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The games consist of running to various parts of the ship — The Crusher, Steel Works, Bomb Disposal Area, Solar Tower — to scavenge for futuristic-sounding objects which all have point values. Everyone spends their time clambering up or down girders or yanking on chains, with no safety wires I could see. Christ, imagine having that as your epitaph — ‘Beloved father, son, brother and uncle. Fell off a balcony while being yelled at by John Leslie in a plastic helmet.’ The impressiveness of the set actually plays against it, with confusing rules, and the contestants as tiny figures lost beneath the dramatic lighting and smoke, as Leslie shouts at them to hurry up, and “let’s see some biceps!” But the big budget feel often withers during the tasks. One game involves diffusing bombs, and when the first one ‘blows up,’ it’s with a pathetic balloon pop which makes everyone laugh. When a team successfully completes the mission, Leslie yells a very futuristic “wahey!” Sadly, there’s a real lack of future-y words, apart from the drink bottles thirsty contestants slurp from after the final game, which are filled with “Scav-Juice.” But they’re the scavengers, so does he mean… piss?

Other games see the lads lowering the women down on ropes onto a bed of dry ice that resembles Alien‘s facehugger nest, to collect flashing football-sized orbs into a net. In another, they’re scrambling across climbing nets draped in cobwebs to salvage giant eggs before “Mother Spider” awakes. There’s one game where they’re dismantling robots in a lab, where a bisected upper torso of a dead robot lays on a table (you know, like Ash or Bishop), coming to life to give hints when he’s plugged in, which 20-year-old contestant Dee looks deeply disconcerted by. But the task itself is just a Simon memory game with blinking, booping lights. In a rare game that’s not referencing the Alien franchise, they lift from Star Wars instead, salvaging junk from a trash compactor which threatens to crush them, rooting around in rubbish for ‘fuel rods’ for fucking ages like someone who dropped their car keys in the skip while doing a dump run.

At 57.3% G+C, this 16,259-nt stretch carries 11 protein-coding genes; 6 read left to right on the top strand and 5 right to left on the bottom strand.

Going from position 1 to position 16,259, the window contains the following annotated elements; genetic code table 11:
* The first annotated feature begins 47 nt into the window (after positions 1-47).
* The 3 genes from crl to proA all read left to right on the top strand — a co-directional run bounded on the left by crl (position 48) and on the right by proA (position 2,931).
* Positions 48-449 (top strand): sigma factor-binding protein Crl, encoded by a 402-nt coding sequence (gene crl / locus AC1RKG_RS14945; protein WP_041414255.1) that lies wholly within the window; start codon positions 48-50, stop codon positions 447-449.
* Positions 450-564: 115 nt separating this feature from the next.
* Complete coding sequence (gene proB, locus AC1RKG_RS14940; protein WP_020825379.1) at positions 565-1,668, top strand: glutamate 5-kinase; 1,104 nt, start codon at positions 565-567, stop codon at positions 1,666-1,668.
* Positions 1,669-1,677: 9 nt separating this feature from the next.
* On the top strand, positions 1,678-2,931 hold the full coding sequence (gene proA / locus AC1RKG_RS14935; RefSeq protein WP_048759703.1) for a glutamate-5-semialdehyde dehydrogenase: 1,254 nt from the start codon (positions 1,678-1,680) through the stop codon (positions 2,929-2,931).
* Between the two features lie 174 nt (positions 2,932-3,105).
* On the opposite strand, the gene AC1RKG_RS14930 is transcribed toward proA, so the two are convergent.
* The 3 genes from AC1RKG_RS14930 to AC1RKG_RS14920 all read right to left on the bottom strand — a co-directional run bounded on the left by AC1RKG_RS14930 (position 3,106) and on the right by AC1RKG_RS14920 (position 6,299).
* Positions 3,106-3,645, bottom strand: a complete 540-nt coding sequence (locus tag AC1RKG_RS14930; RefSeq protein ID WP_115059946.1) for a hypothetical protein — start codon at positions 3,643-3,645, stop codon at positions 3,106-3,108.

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But the best bits are the ludicrous action inserts, with each episode having a b-plot which showcases John Leslie’s A-List action hero skills. In episode one, we meet series villain Lord Tanargh, and honestly, he looks pretty great. Tanargh is the work of Bob Keen, one of the team who designed Jabba the Hutt, with credits on films like Hellraiser, Nightbreed, and The NeverEnding Story. A fearsome-looking character, with Predator-style dreads, and facepaint like the clown from Spawn, Tanargh is voiced by David McCallum, and really highlights the creative duality of Scavengers. They’ve created a nightmarish creature that genuinely wouldn’t be out of place in a movie, and put him up against… John Leslie off Blue Peter? Incidentally, there’s speculation on IMDB that as Fox also owned the Predator franchise, Tanargh might’ve been conceived as a relation to the titular Predators.

After warning Leslie from trespassing on his ship, Tanargh pulls a lever, teleporting a pair of green Xenomorph looking rubber monsters from their cage to attack him. Leslie pulls the same face he probably did watching Matthew Wright that time, and shoots one with a raygun, before running away, eventually tearing a pipe off the wall and throwing it through the alien’s chest, Commando style. None of these scenes are referred to when he’s with the contestants, with a jarring tonal shift between him fighting for his life, blasting monsters to death, and when he’s back to chucklingly telling some photocopier repairman from Bristol to “hurry it up, mate” as they shimmy down a rope.

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The final game’s played under a countdown, with anyone who’s not inside the Vulture when it takes off getting left behind. Leslie gives them a pep-talk, with a bro-shake for each, and the motto “Scavenge, Salvage, and Survive, with honour!” before he fucks off on a zip-line. Of all the exhausting games of clambering down ropes and girders and winding on winches, the finale is the most exhausting of all, in six long, confusing minutes of people frantically… doing stuff? I dunno, it’s impossible to tell what’s going on. But at least this time, there’s an alien shooting at them from the gantry, though nobody reacts, as the laser beams and sounds are all added in post production, barring some little splash squibs in the water and a few fizzy explosions going off like a cheap box of fireworks from the local garage.

One team gets back in time, but Dawn gets her boot caught in the climbing net, missing the countdown and causing John Leslie’s finest piece of acting work, as he begs “I need more time, Android, more time! More time, Android!” and howling an emotive “Nooooo!” as she closes the airlock. “Sorry,” yells Dawn from the floor, as the Vulture flies off. Everyone else is pretty jovial in their post-game chit-chat, considering they’ve just left two contestants to their deaths and/or slavery and unspeakable torture at the hands of a cruel alien warlord. Weirdly, they dock at the same disintegrating ship at the start of every show, but there’s no mention of finding and rescuing their fallen crew.